Perhaps the most misunderstood portion of the Croatian flags comes from a five-shield crown that adorns the beloved checkerboard. Each shield represents the five historical regions of Croatia. Going from left to right, we start with the six-point stary over the crescent moon, an ancient symbol of Croatia proper. Next, there are the blue and red stripes of the Dubrovnik region, conveniently neighbouring the three leopard heads of Dalmatia. Istria is expressed by a golden goat on a dark blue shield. Finally, the last shield represents Slavonia with another six-point star over the marten or “kuna” that shares its name with Croatia’s national currency. Over the šahovnica, these shields symbolize the identity of all of Croatia’s peoples, each region a jewel in the crown of Croat unity.

Croatia’s flag, much like its people, embodies an ancient culture with diverse origins that have concentrated within modern borders. Whether you identify personally as Croatian or simply observing at a sporting event, take the time to appreciate the majestic beauty of a national symbol that was almost a thousand years in the making.

To read more about sport in Croatia, follow TCN’s dedicated page


Saturday, 24 April 2021

President: Croatia Flag Removal From Ambassadorial Residence Could Not Happen in Zagreb

April 24, 2021 - Commenting on an incident in Belgrade where the Croatian flag was removed from the residence of the Croatian ambassador, President Zoran Milanović said on Friday that such a thing, Croatia flag removal, could not happen in Zagreb.

"I thought an ambassador's residence was a protected building, and this is the case in Croatia. So I think that it (what happened in Belgrade) could not happen here. Croatia's law enforcement authorities would prevent it," Milanović said in response to questions from the press after he attended a special session of the town council in Križevci on the occasion of the town's day.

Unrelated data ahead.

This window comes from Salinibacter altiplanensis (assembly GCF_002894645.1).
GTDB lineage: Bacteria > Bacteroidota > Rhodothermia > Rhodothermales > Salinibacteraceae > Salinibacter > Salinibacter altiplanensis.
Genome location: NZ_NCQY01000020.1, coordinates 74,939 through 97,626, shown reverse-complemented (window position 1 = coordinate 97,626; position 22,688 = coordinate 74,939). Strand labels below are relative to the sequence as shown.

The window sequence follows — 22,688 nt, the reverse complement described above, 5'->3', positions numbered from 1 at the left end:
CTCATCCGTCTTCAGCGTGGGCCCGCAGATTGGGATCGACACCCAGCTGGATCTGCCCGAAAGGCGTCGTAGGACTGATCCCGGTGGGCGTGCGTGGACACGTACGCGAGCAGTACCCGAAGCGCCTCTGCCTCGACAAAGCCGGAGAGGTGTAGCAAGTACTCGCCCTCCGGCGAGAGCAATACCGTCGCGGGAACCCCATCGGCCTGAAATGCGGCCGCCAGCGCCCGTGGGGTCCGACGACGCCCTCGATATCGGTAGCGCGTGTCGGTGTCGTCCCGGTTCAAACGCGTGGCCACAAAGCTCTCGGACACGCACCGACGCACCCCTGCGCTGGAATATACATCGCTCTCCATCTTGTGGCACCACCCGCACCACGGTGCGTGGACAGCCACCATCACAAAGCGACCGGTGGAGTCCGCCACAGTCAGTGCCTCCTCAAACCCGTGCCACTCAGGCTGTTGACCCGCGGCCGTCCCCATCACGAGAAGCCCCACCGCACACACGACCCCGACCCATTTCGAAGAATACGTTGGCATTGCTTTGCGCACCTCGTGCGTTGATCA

Croatian Ambassador Hido Biščević said on Thursday it was no accident that the Croatian flag was taken down from his residence in the Serbian capital city and that the incident reflected "part of the atmosphere" in Serbia's society, which he said continued to feed on hate speech.

Milanović said that Biščević was an experienced diplomat and "I hope that he knows what he is doing."

The president went on to say that Croatia and Serbia have several outstanding issues, and Croatia is generally ready to shelve all of them except the issue of people who went missing in the 1991-1995 war.

Milanović also accused Prime Minister Andrej Plenković and his cabinet of a stalemate in the process of the appointment of new Croatian ambassadors.

He said that it was Plenković who turned down the model of a 50/50 quota whereby half of the nominees for diplomatic missions are proposed by the head of state and a half by the government and added that such a model had been applied in the past during the presidential term of Stipe Mesić and the governments led by Ivo Sanader and Jadranka Kosor.

He complained about a lack of communication with the premier and added that this adversely affected the state affairs.

Milanović also criticized the government for disbursing extremely small outlays for the Croat ethnic minority in Serbia, which is why local Croats depend on Serbian President "Aleksandar Vučić and (Serbian) Radicals."

For more about politics in Croatia, follow TCN's dedicated page.